6. Nobody gives the NBM the love it deserves! Compared to the 10:1/Kuchera SLR algorithms, the NBM (conceptually) is far superior (especially compared to deterministic output). For details, visit this link: You'll need to create a free account to access the module, but it's worth it! Essentially, SLR's are computed from deterministic/ensemble output via multiple SLR algorithms weighted differently by modeling system(s)... The Cobb SLR algorithm IS incorporated into NBM's snowfall computation (including 3 other algorithms). I still can't find a public website that provides graphics for the NBM so I'll attach today's 00z, 06z, 12z, and 18z snowfall accumulation plots here. It's straightforward to get and process: 1) Access the '' server utilizing a URL to 'request' output from a specific model run. As an example, will obtain NBM's 2020-10-29 00z simulation (1hr time-steps). 2) You'll get all of NBM's variables for all times on a lon/lat grid once you obtain the JSON file... Extract the accumulated snowfall variable called, 'asnowsfc' (for the final available hour) then convert mm->inches. 3) Plot the data using optional mapping resources. It takes a while to make it look pretty, but overall, it's not too difficult. If anyone wants to view the script, PM me! I'm uploading my graduate school script to GitHub. Anyone can access/use it if they'd like.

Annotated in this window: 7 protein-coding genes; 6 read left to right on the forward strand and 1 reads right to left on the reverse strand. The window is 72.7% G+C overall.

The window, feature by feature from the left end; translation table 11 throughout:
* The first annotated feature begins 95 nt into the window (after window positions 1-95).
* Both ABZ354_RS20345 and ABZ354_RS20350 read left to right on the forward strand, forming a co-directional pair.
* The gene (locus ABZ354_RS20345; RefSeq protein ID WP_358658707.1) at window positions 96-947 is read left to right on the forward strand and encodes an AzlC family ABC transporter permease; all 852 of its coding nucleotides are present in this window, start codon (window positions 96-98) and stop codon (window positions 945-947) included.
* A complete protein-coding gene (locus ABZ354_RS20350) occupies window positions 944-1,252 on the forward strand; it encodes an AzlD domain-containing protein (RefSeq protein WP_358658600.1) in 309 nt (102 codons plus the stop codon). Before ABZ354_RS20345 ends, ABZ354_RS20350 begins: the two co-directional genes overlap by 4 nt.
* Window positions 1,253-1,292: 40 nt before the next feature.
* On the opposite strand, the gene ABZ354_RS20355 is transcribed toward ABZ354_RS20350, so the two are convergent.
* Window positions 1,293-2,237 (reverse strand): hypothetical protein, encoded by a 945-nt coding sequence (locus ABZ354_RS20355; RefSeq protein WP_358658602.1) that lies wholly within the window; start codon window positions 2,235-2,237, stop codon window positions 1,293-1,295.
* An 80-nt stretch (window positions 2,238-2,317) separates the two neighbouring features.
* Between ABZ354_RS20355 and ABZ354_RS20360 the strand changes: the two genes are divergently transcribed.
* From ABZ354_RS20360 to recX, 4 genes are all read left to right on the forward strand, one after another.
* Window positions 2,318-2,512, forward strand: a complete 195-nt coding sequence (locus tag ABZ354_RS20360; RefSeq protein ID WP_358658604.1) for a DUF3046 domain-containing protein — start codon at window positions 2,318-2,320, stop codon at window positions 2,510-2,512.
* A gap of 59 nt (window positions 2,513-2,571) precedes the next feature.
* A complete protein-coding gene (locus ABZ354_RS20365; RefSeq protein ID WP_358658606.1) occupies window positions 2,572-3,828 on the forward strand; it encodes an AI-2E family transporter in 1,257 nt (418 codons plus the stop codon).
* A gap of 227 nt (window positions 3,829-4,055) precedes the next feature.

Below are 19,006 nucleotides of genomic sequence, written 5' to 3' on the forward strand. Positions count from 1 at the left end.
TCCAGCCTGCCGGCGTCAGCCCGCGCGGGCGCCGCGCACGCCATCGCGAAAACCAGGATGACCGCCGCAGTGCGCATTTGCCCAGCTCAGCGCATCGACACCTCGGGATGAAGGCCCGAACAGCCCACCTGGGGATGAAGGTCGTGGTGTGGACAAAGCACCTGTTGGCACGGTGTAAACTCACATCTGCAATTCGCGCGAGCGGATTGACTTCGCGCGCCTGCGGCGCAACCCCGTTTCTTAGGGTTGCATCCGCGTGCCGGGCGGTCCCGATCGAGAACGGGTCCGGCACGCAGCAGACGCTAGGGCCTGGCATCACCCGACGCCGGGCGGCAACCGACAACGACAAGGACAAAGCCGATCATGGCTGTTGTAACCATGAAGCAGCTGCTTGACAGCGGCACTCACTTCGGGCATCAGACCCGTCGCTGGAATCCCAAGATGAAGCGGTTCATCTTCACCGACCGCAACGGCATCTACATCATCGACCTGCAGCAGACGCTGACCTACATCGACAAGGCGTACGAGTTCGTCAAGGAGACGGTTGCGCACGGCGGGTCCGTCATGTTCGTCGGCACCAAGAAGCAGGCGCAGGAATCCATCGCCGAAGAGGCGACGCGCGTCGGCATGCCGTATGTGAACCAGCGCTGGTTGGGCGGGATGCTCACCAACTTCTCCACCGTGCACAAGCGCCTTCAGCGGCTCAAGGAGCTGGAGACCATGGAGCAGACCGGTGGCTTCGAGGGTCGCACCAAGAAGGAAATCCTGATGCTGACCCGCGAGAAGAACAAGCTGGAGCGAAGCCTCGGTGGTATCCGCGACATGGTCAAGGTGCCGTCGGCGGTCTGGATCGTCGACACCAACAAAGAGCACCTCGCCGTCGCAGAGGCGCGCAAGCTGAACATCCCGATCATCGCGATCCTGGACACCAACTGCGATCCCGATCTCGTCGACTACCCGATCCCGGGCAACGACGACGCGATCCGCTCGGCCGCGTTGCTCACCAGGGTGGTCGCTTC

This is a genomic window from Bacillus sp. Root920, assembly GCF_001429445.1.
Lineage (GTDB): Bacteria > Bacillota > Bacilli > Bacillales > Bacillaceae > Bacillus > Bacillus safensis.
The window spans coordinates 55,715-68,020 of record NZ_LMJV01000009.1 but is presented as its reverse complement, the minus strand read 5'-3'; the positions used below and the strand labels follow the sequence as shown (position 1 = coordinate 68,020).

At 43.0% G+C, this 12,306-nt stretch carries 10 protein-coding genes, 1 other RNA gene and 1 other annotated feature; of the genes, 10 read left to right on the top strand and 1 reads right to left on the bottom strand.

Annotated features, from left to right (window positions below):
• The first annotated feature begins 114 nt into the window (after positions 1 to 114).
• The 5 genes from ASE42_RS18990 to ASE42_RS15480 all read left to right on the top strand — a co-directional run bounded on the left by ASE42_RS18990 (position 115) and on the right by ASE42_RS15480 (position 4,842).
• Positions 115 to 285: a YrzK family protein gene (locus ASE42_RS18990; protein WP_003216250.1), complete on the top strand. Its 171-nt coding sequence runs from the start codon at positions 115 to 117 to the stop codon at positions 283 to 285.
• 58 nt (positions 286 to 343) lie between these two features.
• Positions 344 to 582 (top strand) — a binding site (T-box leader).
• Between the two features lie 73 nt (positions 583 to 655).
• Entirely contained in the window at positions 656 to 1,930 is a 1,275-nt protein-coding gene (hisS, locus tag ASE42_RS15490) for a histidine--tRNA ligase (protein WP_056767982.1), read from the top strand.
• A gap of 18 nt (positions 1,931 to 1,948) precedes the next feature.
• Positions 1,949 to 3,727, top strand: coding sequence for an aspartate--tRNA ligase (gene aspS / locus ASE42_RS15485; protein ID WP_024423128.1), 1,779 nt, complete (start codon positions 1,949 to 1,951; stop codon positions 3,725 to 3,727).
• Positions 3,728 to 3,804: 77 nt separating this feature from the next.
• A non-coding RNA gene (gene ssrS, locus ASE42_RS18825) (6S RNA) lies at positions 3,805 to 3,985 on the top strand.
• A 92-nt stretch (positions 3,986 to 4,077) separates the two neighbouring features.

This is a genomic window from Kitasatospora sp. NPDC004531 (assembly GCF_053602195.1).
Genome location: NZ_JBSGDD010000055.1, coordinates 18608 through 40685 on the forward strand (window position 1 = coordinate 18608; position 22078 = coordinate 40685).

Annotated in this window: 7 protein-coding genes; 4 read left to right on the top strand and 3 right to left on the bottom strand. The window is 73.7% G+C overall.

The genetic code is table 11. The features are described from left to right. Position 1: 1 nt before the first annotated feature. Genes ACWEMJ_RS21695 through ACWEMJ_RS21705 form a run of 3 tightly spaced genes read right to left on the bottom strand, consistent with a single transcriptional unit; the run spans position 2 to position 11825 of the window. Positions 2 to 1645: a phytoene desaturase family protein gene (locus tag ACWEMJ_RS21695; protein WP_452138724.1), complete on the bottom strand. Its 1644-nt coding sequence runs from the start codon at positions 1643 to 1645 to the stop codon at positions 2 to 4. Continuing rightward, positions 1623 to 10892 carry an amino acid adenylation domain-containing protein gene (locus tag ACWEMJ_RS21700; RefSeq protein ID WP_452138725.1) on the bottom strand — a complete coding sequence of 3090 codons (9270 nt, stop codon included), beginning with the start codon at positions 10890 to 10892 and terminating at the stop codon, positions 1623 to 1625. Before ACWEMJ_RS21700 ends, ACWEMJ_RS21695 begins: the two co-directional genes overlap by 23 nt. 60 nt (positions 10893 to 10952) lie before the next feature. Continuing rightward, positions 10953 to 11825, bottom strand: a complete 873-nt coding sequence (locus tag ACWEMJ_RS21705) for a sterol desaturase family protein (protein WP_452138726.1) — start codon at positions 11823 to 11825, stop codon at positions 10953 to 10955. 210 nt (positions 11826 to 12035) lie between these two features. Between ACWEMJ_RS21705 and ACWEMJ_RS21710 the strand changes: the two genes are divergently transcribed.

7. MET courses are basically applied mathematics/physics courses. If you cannot understand mathematical and or physics concepts, you'll likely struggle in all MET related courses. Even though you didn't ask, I'd recommend taking calculus (and or differential equations) at a community college before committing to a MET program (if you're not feeling confident). This will help you gauge the waters of the curriculum. In my opinion, most people can succeed in all MET, mathematics, and physics courses as long as they work hard and do not quit. Q. "What else should I expect assuming I'm able to at least have a basic comprehension of the calculus classes?" A. Expect mathematical terminology within most MET equations. For example (QG theory), know what a partial derivative/del operator is and how to apply these terms within a finite area/volume < Quasi-geostrophic (QG),analyses at different pressure levels > "Are the calculus equations the most difficult part of MET courses or are there other stuff that could pose an even greater challenge for a student?" A. No... Differential equations is the most "difficult" part of MET courses. They don't get too complicated though so I wouldn't worry about it. Just focus on the mathematics curriculum. Q. "Are the physics courses just as difficult?" A. Absolutely not. Not for me anyway... Again, just focus on the mathematics curriculum. Q. "For a long term goal, I'd be more interested in Broadcast Meteorology, does a bachelor's degree suffice or is grad school pretty much expected for the career?" I know a lot of colleagues who are broadcasting (as meteorologists) at the moment. Three of which declared ATM as a minor... They're all doing well. You can always get a bachelor's degree in television studies (broadcast concentration) and get a minor in ATM.